It’s becoming increasingly important to what we do. In 2013 we co-founded BAUX, seizing on an opportunity to reinvent the aesthetics and positioning of a function-heavy Swedish-made building material: wood wool cement boards. Seeing a need in the ever-popular open offices cropping up around that time, the team repositioned the material as a wall tile for architects to create beautiful acoustic installations. In 2019, we along with BAUX joined forces with scientists from the Royal Institute of Technology (KTH) to develop a revolutionary new material based on over 25 years of research. The new 100% bio-based BAUX Acoustic Pulp panel is the first in the world to uncompromisingly combine the high-performance properties of sound absorption, safety, and durability with modern aesthetics and sustainability. Setting the foundation for the brand as a leader in its industry gives room for BAUX to continue to design real change.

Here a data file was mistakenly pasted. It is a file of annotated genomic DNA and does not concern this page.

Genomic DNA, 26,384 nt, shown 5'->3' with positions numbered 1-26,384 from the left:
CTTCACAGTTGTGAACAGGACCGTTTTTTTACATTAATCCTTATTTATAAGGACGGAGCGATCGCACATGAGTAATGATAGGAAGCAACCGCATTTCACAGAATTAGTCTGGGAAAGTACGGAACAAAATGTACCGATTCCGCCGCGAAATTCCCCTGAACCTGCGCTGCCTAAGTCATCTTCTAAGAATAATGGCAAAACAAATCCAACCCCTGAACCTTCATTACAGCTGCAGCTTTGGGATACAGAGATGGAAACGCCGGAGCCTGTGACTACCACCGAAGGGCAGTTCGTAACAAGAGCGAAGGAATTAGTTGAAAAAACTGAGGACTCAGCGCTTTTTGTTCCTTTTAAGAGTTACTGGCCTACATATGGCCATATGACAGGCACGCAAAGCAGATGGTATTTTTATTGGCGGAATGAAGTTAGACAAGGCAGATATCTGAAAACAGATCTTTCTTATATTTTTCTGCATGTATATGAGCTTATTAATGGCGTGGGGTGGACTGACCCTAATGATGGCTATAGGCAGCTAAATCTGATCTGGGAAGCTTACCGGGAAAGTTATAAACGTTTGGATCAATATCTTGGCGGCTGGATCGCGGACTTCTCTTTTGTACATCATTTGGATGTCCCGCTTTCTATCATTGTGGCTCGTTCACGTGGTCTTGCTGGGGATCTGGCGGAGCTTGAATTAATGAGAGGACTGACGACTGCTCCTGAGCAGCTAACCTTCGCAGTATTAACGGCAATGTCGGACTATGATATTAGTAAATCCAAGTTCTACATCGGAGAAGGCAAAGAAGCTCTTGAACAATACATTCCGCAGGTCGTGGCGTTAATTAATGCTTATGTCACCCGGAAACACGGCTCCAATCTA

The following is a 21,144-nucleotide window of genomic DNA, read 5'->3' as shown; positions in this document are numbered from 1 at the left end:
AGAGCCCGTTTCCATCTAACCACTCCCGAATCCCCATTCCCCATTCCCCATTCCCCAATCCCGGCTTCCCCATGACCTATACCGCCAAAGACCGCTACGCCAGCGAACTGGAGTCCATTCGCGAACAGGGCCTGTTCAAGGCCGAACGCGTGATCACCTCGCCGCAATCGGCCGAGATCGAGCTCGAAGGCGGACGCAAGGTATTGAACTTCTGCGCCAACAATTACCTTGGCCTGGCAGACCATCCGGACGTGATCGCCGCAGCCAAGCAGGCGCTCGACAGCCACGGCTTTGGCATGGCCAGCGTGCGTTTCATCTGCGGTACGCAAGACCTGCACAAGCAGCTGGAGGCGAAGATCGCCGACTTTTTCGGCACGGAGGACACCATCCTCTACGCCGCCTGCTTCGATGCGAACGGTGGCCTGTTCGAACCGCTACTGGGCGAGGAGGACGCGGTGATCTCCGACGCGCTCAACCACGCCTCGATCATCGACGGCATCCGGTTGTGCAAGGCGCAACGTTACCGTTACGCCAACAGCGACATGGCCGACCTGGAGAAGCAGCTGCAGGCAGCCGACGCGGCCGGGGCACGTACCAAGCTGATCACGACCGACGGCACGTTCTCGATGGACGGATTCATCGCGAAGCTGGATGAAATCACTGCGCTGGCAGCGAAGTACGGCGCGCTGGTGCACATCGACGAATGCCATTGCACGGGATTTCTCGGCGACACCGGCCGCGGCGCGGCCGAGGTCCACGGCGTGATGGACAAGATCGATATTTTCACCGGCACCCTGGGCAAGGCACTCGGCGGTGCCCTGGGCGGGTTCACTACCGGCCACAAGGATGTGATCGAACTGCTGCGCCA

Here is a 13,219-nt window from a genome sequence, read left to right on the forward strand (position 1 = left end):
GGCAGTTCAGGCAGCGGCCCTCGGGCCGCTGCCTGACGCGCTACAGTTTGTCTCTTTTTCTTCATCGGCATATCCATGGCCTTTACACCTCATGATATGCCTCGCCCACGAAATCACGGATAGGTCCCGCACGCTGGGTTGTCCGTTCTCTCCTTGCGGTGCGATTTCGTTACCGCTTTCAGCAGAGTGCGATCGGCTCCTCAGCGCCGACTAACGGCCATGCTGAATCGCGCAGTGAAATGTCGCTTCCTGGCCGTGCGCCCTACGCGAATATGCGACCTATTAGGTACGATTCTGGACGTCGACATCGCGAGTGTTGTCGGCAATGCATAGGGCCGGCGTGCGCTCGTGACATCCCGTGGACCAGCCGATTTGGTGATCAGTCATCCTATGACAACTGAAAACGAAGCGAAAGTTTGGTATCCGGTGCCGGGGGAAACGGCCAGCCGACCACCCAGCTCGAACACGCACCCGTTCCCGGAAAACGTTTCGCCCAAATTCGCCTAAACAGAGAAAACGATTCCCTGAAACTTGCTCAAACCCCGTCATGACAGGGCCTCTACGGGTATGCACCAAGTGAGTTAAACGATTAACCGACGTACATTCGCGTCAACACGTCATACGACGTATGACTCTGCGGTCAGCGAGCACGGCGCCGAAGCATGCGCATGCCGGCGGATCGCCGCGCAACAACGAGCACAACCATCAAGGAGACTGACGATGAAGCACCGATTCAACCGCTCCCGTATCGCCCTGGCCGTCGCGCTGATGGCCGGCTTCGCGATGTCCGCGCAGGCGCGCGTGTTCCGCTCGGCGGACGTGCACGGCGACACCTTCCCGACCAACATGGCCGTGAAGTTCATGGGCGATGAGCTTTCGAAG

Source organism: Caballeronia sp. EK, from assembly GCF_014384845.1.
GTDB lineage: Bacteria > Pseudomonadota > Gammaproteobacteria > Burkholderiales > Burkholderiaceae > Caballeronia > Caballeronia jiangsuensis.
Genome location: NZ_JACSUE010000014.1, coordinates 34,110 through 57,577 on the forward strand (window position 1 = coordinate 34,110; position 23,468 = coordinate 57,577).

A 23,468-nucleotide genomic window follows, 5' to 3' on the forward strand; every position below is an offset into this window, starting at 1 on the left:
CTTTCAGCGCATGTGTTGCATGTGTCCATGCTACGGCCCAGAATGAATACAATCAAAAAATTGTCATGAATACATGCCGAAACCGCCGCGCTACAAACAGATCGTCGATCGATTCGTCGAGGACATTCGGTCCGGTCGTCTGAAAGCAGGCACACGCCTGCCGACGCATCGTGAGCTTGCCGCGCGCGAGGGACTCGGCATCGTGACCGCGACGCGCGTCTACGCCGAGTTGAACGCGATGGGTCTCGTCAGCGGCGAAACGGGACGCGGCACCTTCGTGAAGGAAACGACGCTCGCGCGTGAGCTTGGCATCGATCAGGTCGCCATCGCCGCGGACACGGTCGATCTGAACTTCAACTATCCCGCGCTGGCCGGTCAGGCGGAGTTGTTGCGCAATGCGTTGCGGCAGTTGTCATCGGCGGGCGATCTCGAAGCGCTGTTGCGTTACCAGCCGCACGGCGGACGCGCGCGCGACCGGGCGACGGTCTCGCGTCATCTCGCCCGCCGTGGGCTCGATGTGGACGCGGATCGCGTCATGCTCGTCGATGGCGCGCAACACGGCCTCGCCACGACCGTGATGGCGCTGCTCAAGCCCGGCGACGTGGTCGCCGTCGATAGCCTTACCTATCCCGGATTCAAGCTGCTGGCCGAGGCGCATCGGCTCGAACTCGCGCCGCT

Has it changed over time?

We’re learning more and more that sustainability isn’t just about material; it’s about lifecycle, infrastructure and business models. For example, a second hand piece can have a better environmental footprint than a new thing made from the “most sustainable” material in the world. That is speaking hypothetically of course; in reality we need to design with a more mathematical and rigorous understanding of sustainability. You’ll see our newer work heading in this direction.

As minimalism reaches new heights in popularity, the public perception of what makes something simple or understated changes. What is your perception on the rising popularity of the aesthetic?

We try not to label things that much. If we have to define it, to us minimalism is all about distilling design to what’s really important. Of course, as it does within the public, each member of our team approaches the idea of minimalism from a different angle.